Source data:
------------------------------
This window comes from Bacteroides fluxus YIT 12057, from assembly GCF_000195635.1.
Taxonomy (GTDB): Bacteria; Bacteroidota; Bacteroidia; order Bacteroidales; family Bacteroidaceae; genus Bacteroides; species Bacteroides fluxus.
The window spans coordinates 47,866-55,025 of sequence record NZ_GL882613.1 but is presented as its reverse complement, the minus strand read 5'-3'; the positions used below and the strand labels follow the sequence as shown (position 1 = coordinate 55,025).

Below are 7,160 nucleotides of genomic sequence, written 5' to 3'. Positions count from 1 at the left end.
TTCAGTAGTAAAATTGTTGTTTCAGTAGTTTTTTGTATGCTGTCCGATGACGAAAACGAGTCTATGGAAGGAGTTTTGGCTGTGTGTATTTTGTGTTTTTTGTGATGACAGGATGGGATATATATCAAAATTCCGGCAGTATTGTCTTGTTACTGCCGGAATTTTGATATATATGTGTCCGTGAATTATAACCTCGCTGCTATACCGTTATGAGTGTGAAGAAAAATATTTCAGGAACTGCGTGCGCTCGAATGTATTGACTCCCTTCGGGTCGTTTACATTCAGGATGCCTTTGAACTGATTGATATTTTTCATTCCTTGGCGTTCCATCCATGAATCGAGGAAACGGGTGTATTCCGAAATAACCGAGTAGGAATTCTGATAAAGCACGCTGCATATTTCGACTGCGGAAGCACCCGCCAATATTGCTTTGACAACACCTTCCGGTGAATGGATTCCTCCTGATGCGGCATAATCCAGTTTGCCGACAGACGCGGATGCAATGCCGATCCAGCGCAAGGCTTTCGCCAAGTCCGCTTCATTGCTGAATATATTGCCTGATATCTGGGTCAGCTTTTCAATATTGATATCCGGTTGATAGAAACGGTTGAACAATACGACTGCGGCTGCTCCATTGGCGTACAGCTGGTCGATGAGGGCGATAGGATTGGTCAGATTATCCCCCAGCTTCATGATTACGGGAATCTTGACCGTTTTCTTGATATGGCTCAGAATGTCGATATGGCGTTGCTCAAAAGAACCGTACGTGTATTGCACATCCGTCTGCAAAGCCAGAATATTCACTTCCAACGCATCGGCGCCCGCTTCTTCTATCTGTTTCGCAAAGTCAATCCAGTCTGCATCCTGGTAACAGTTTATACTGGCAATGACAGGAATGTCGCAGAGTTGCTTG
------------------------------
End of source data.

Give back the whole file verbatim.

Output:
This window comes from Bacteroides fluxus YIT 12057, from assembly GCF_000195635.1.
Taxonomy (GTDB): Bacteria; Bacteroidota; Bacteroidia; order Bacteroidales; family Bacteroidaceae; genus Bacteroides; species Bacteroides fluxus.
The window spans coordinates 47,866-55,025 of sequence record NZ_GL882613.1 but is presented as its reverse complement, the minus strand read 5'-3'; the positions used below and the strand labels follow the sequence as shown (position 1 = coordinate 55,025).

Below are 7,160 nucleotides of genomic sequence, written 5' to 3'. Positions count from 1 at the left end.
TTCAGTAGTAAAATTGTTGTTTCAGTAGTTTTTTGTATGCTGTCCGATGACGAAAACGAGTCTATGGAAGGAGTTTTGGCTGTGTGTATTTTGTGTTTTTTGTGATGACAGGATGGGATATATATCAAAATTCCGGCAGTATTGTCTTGTTACTGCCGGAATTTTGATATATATGTGTCCGTGAATTATAACCTCGCTGCTATACCGTTATGAGTGTGAAGAAAAATATTTCAGGAACTGCGTGCGCTCGAATGTATTGACTCCCTTCGGGTCGTTTACATTCAGGATGCCTTTGAACTGATTGATATTTTTCATTCCTTGGCGTTCCATCCATGAATCGAGGAAACGGGTGTATTCCGAAATAACCGAGTAGGAATTCTGATAAAGCACGCTGCATATTTCGACTGCGGAAGCACCCGCCAATATTGCTTTGACAACACCTTCCGGTGAATGGATTCCTCCTGATGCGGCATAATCCAGTTTGCCGACAGACGCGGATGCAATGCCGATCCAGCGCAAGGCTTTCGCCAAGTCCGCTTCATTGCTGAATATATTGCCTGATATCTGGGTCAGCTTTTCAATATTGATATCCGGTTGATAGAAACGGTTGAACAATACGACTGCGGCTGCTCCATTGGCGTACAGCTGGTCGATGAGGGCGATAGGATTGGTCAGATTATCCCCCAGCTTCATGATTACGGGAATCTTGACCGTTTTCTTGATATGGCTCAGAATGTCGATATGGCGTTGCTCAAAAGAACCGTACGTGTATTGCACATCCGTCTGCAAAGCCAGAATATTCACTTCCAACGCATCGGCGCCCGCTTCTTCTATCTGTTTCGCAAAGTCAATCCAGTCTGCATCCTGGTAACAGTTTATACTGGCAATGACAGGAATGTCGCAGAGTTGCTTG